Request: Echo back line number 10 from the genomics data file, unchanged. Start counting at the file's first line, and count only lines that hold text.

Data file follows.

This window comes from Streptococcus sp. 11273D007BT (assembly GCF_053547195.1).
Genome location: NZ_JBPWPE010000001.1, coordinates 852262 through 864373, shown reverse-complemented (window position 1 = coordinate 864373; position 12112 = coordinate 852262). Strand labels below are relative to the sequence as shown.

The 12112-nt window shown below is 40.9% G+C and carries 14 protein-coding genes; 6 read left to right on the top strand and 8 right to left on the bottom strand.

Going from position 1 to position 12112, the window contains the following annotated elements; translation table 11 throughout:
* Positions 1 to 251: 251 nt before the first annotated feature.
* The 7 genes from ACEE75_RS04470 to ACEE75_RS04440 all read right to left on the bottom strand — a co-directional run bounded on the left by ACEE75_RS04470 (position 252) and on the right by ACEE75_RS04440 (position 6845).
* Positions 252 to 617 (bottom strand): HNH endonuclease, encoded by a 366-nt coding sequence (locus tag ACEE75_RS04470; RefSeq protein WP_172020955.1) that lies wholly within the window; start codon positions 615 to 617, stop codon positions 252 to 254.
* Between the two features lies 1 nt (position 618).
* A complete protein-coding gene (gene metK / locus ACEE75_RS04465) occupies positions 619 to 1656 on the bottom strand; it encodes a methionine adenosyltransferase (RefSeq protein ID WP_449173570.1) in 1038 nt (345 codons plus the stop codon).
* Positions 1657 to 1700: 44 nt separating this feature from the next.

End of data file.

* Positions 1657 to 1700: 44 nt separating this feature from the next.